Hardwood Floors and Rubber Cement?

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Old 03-01-08, 09:23 PM
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Hardwood Floors and Rubber Cement?

Take it easy on me here, because I have two left thumbs and am probably asking a pretty dumb question, but here goes.

My dishwasher blew up. This led me to the rather lame discovery that the hardwood floor must have been installed AFTER the dishwasher, because it wouldn't easily fit through the space between the bare floor and the countertop.

Doubly lame was the fact that the hardwood floor planks (I don't know the technical name) closest the dishwasher were nailed to the subfloor firmly such that they couldn't be easily removed to give a little extra space for the dishwasher. This set up a herculaen effort that was laborious and damaging.

Me and another grown man managed to wrestle with the dishwasher, pound on it at times, and flex our countertop to eventually pop the sucker out of the hole, and we ended up scraping off some plaster, and scratching up our otherwise beautiful hardwood floor to do it.

Once the broken dishwasher was out, it was fairly easy to remove the hardwood floor planks nearest the dishwasher hole with a clawhammer, which we did in preparation for installing the new washer.

This particular post isn't about fixing the aforementioned scratches (I'll save that for later), but what I'm wondering for the moment is how I can put the wood planks back in place after the install in such a way that we never have to go through that crap again.

I talked to a seeminly knowledgeable guy at Lowes, and after some discussion, the working plan became to peel back the felt paper and have a few dots of rubber cement gluing the planks to the subfloor, which I was hoping would keep the planks from moving around loosly, but be easy to pry up with a screwdriver (since a clawhammer wouldn't fit without removing the washer) should we need to gain access to the washer again.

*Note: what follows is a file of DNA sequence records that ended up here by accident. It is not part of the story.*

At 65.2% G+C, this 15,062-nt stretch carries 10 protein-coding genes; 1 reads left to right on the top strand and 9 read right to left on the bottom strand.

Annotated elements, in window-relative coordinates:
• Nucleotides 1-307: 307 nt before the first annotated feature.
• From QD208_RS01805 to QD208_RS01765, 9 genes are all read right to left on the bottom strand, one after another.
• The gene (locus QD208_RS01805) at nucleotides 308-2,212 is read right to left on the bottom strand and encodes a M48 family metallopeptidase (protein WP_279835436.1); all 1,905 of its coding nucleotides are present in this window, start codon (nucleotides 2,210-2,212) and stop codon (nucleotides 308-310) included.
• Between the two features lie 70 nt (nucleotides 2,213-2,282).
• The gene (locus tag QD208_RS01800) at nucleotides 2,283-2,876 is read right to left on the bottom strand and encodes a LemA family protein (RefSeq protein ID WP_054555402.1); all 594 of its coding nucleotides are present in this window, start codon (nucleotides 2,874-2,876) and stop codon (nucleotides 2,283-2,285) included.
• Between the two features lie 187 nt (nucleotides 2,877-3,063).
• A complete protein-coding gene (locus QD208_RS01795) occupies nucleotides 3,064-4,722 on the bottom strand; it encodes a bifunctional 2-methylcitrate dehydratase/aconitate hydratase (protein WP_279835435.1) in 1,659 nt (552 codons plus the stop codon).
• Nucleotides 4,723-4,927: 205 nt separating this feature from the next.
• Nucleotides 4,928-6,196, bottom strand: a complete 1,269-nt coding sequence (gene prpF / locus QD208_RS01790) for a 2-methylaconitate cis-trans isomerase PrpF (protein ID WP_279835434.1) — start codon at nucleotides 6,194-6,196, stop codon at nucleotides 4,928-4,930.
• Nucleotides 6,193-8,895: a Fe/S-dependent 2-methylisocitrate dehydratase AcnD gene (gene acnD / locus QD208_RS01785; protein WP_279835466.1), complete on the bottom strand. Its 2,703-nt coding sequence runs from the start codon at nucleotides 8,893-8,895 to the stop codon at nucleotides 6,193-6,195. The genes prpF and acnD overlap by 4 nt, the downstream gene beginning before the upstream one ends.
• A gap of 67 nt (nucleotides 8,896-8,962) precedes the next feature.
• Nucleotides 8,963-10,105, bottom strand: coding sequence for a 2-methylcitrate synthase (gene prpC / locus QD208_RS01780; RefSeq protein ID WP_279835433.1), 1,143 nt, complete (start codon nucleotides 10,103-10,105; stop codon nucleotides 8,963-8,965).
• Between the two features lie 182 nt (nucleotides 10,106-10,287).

So my question to everyone out there is: is that a dumb idea, or do you think it would work? Are rubber cement dots strong enough to hold everything in place, but weak enough to be pried up easily? Should I try something else entirely?

Thanks in advance!
 
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Old 03-04-08, 01:43 AM
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Maybe easier to detach the sink plumbing, get under the countertop and unscrew that?
 
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Old 03-04-08, 03:49 AM
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Speaking of dumb questions...

Did you shorten the legs as much as possible in the front, slide shims under the shortened feet so the machine could "climb" up to the hardwood? Then, a big sheet of cardboard to slide it out until you can do the same for the back legs. (One may have to lever it up with a crowbar to get the shims under, then use the claw to pull it forward.) I don't think rubber cement is a long term solution
 
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